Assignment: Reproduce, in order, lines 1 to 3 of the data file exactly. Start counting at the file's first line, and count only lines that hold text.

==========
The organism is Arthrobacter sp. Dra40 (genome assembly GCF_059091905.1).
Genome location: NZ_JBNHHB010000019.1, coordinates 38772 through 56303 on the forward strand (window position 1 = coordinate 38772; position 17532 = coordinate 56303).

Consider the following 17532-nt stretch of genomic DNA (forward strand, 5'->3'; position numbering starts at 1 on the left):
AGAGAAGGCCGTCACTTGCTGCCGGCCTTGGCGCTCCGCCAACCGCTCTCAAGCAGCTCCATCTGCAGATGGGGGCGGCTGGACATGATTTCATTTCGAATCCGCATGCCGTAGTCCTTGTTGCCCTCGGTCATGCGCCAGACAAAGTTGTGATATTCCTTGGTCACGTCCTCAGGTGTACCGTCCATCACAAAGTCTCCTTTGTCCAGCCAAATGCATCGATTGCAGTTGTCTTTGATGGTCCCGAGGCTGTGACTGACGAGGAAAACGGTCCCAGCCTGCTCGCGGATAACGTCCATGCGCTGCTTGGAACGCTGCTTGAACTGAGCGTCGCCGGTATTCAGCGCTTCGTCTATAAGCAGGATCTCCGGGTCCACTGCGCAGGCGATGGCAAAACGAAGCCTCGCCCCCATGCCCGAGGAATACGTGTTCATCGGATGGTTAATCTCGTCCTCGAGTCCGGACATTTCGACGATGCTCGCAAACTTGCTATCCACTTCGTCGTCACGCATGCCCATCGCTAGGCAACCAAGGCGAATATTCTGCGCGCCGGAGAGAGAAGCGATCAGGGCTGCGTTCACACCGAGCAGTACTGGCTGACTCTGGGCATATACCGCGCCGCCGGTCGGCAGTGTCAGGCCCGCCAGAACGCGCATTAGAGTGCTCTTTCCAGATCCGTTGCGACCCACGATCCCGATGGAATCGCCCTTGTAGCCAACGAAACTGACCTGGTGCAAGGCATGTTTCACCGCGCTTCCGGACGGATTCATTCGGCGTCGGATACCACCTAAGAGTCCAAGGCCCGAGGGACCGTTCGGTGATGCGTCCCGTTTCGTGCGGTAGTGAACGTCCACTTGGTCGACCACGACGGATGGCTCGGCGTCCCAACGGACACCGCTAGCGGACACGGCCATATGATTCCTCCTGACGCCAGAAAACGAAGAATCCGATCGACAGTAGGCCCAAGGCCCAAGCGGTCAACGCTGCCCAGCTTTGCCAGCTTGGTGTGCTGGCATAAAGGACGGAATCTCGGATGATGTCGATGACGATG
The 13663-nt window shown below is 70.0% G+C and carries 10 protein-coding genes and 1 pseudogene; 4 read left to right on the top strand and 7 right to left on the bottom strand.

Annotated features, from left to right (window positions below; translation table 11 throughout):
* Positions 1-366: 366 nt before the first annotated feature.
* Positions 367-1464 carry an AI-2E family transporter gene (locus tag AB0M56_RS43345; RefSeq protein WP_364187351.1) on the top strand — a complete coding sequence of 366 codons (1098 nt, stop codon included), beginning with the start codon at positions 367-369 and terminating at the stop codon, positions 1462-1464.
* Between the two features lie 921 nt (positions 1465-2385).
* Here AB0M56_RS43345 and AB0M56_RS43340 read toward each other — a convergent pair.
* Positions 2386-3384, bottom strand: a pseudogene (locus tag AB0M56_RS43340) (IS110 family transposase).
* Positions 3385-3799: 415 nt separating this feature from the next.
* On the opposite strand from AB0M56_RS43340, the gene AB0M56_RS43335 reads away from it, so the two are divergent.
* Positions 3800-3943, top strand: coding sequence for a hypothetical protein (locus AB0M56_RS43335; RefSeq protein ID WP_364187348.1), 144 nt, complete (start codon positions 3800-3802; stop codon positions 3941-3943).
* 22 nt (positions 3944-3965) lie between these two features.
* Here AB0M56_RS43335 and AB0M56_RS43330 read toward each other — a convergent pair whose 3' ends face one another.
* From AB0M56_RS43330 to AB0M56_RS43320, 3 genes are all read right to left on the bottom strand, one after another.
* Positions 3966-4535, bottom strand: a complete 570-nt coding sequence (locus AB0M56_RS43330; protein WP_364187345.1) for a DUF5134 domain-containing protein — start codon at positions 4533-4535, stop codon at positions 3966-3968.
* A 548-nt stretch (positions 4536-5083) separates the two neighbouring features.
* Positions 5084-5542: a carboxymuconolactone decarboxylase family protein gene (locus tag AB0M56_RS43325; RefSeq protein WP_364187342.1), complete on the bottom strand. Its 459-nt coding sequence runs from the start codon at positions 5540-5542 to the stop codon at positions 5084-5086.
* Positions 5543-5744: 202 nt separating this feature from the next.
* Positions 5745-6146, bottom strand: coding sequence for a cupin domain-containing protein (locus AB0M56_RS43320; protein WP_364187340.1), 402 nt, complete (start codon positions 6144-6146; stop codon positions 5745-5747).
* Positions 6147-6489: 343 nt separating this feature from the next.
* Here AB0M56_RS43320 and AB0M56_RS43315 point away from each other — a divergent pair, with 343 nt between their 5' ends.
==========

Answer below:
The organism is Arthrobacter sp. Dra40 (genome assembly GCF_059091905.1).
Genome location: NZ_JBNHHB010000019.1, coordinates 38772 through 56303 on the forward strand (window position 1 = coordinate 38772; position 17532 = coordinate 56303).

Consider the following 17532-nt stretch of genomic DNA (forward strand, 5'->3'; position numbering starts at 1 on the left):